A more resistant material against microorganisms is created to restore cultural heritage
The study was performed by a research team at the University Research Institute into Fine Chemistry and Nanochemistry at the University of Cordoba and Seville's Institute of Natural Resources and Agrobiology of the Spanish National Research Council (2020-11-09)

Resensitizing 'last-resort' antibiotics for treatment of infections
A research team led by Professor Hongzhe SUN, Chair Professor from the Department of Chemistry, Faculty of Science, in collaboration with Dr Pak-Leung HO, Director of the HKU Carol Yu Centre for Infection from the Department of Microbiology, Li Ka Shing Faculty of Medicine, The University of Hong Kong (HKU) discovers that by repurposing an antirheumatic gold drug, auranofin (AUR), 'last-resort' antibiotics can be resensitized for treatment of infections caused by multidrug-resistant superbugs including bloodstream infections, pneumonia and wound infections. (2020-11-05)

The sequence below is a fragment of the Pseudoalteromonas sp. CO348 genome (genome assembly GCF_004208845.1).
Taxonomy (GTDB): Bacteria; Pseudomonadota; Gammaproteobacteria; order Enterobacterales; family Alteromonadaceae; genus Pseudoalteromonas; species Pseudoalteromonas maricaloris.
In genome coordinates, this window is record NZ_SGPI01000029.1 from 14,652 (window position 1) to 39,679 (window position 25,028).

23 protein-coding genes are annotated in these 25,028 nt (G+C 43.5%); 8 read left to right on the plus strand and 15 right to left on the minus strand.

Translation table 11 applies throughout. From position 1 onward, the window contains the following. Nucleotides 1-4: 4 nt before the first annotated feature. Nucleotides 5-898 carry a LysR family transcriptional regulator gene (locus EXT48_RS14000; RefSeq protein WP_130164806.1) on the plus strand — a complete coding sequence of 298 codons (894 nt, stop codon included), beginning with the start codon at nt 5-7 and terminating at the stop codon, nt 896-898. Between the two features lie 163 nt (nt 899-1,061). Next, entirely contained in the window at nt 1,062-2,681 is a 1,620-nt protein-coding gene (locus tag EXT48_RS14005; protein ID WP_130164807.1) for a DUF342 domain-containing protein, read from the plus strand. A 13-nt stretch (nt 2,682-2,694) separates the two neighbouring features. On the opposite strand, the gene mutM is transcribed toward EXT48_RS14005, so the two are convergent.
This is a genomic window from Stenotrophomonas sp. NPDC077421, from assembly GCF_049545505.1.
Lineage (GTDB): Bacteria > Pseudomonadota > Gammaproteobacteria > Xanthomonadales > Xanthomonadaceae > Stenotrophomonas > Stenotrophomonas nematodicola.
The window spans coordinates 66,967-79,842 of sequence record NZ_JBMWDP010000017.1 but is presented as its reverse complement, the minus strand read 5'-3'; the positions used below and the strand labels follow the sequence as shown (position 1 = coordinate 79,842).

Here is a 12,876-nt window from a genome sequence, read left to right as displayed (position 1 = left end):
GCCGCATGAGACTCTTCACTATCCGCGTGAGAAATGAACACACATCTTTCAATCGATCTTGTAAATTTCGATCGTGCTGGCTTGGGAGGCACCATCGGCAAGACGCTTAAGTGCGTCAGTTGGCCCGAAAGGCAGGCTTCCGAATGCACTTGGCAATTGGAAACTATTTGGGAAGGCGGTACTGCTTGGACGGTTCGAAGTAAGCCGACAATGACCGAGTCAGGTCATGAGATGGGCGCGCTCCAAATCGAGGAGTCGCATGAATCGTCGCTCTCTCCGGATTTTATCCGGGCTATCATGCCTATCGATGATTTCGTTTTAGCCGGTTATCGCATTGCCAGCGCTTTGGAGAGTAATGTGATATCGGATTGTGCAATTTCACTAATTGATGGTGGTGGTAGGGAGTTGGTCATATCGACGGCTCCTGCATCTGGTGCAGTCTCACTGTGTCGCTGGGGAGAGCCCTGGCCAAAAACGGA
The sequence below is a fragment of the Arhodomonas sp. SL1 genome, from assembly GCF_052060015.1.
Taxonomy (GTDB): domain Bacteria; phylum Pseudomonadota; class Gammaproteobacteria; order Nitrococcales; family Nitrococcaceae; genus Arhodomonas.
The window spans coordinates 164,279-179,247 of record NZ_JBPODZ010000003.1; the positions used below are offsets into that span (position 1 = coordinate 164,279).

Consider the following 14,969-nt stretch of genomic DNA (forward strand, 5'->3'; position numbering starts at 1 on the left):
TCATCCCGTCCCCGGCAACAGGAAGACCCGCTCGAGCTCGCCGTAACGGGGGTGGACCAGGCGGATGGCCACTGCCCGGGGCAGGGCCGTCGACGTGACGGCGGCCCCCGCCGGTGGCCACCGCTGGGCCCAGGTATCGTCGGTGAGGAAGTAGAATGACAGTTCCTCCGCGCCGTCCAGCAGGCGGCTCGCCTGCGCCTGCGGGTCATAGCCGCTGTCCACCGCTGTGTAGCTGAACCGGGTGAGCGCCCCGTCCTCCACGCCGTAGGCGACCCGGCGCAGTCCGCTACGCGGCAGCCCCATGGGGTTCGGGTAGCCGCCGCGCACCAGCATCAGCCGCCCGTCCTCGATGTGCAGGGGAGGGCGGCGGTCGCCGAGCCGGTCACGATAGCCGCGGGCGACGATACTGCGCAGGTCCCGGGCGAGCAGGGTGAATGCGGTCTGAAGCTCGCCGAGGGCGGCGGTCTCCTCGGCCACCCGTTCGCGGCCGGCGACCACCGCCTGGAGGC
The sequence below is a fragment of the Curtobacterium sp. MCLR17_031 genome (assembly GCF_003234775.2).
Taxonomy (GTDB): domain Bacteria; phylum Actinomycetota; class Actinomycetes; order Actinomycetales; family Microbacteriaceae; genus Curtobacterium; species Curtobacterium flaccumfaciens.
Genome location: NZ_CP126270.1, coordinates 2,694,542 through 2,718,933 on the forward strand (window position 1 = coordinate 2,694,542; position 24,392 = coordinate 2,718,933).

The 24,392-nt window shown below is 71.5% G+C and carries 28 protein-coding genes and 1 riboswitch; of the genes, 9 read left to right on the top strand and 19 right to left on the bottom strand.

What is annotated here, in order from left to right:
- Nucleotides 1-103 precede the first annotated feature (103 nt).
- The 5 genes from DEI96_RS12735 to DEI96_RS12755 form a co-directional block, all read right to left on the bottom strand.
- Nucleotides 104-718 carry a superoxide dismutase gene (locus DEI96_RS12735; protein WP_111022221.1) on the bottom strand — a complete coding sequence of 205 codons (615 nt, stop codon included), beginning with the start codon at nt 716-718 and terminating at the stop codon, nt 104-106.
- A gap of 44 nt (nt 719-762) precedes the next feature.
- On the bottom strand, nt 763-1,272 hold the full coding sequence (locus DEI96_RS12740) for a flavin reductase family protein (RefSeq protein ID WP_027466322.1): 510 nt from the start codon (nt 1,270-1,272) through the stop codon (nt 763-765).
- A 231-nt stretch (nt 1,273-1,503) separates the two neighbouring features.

In your gut: How bacteria survive low oxygen environments
Researchers from ITQB NOVA, in collaboration with the Institut Pasteur in Paris, have shed light on the mechanisms that allow Clostridioides difficile, a pathogen that can only grow in oxygen-free environments, to survive low oxygen levels. C. difficile is a major cause of intestinal problems associated with the use of antibiotics, causing an estimated number of 124k cases per year in the EU, costing on average 5k€ per patient, as a direct consequence of healthcare-associated contagion. (2020-11-02)

Decennial 2020 research sets the agenda for advancing safe healthcare